Dear scatterbrained teen:
This will be quick. Let's get straight to the point, there are many types of people in the world, and you, scatterbrained teen, are among my favorite types of people.
You, who has a million brilliant ideas swirling in your head. You, who stares out the window in class wondering how many miles that bird on a tree nearby has flown.
You, teen who finds themselves with boundless energy in a world that expects you to sit down and shut up.
You, who unapologetically speaks your mind even if it pisses off the occasional teacher or principal. You, who may have struggled with school because you're in a system that doesn't cater to true brilliance.
You, misfit teen, are among my favorite types of people.
I'm going to share a little secret with you: I grew up as a scatterbrain too. I was a smart ass too. I used to stare out the window and wonder how far away I was from the ocean, or where I'd be in 20 years, or any other random factoid that had nothing to do with what my history teacher was saying.
I too got yelled at for not properly loading the dishwasher or leaving my stuff everywhere. As an adult, I still leave my stuff everywhere. Some people believe that this disqualifies me from being a good therapist for scatterbrained teens. I disagree.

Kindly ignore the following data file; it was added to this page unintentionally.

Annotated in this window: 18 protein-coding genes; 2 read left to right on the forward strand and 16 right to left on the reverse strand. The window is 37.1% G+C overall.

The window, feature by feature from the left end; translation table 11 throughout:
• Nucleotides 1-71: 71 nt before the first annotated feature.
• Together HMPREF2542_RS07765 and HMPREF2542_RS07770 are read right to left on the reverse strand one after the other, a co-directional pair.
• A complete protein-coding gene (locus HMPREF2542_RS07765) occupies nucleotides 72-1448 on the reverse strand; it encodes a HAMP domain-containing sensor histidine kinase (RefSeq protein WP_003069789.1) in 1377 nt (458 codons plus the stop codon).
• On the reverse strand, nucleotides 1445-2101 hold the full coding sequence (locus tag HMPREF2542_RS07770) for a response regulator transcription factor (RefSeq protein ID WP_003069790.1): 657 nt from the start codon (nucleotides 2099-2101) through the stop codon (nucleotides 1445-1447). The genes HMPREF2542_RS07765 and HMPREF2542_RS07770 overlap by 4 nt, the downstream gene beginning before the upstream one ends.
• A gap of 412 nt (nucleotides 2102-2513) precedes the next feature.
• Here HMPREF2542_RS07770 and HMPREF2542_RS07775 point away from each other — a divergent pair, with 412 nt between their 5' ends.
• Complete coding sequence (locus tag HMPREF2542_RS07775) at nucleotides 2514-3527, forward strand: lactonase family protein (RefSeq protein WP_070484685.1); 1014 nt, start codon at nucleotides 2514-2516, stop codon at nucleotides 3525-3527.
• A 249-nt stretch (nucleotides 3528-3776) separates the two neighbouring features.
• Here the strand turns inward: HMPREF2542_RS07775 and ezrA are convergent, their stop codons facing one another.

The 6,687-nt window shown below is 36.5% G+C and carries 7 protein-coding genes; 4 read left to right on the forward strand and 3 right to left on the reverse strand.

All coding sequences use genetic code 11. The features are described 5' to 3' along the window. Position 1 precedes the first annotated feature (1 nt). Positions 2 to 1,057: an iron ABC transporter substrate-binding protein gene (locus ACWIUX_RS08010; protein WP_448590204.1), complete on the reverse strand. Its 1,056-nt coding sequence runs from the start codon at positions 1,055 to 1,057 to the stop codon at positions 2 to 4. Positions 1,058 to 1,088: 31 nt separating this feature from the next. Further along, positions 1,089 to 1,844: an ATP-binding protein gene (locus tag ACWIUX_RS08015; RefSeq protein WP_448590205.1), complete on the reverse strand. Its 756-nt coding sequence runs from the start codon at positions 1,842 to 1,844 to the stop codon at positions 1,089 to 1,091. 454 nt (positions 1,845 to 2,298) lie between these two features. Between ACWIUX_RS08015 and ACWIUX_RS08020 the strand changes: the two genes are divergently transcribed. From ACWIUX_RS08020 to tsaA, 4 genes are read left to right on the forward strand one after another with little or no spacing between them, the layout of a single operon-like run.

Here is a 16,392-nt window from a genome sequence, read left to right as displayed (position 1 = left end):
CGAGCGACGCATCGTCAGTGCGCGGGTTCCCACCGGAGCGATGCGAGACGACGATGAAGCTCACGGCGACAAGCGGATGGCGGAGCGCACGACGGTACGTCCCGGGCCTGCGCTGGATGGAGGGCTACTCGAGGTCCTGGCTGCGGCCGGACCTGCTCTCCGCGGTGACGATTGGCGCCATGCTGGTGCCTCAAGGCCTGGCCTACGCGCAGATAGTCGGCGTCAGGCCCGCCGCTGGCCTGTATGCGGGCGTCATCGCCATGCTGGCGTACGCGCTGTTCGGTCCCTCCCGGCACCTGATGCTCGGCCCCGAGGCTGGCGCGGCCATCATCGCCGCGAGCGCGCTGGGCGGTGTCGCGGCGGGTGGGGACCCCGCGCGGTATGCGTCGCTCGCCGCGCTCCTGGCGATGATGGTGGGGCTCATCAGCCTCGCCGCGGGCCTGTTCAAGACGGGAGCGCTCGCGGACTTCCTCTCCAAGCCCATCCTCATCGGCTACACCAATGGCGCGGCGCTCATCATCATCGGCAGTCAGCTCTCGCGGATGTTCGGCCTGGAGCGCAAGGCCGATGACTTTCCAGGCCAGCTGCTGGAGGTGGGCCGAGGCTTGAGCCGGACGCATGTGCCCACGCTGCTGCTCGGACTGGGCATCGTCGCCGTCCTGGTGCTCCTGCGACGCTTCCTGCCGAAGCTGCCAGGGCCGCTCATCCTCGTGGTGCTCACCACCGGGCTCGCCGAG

Having walked in your shoes gives me a unique superpower to help the adults around you try to see the world through YOUR eyes, not theirs.
As your future therapist, here are my promises to you:
I will always believe that you really do care...even if you tell me "Dr. Stephanie, I really DON'T care."
I will work with your parents so that they see you as more than a kid who's lazy or uninterested.
I will help your teachers figure out how to help you learn.
If you'd rather draw or play Among Us instead of talk about your feelings or school work with me, I'll be flexible.
I will help you learn to like yourself. Because I already like you. No BS.
I promised this would be short. You, my fellow brilliant scatterbrain, can have a future that doesn't suck. Let's work with your parents and teachers to get you there. Can't wait to meet you.
Note: This blog post was originally published on February 3, 2021 and republished with minor revisions on April 16, 2021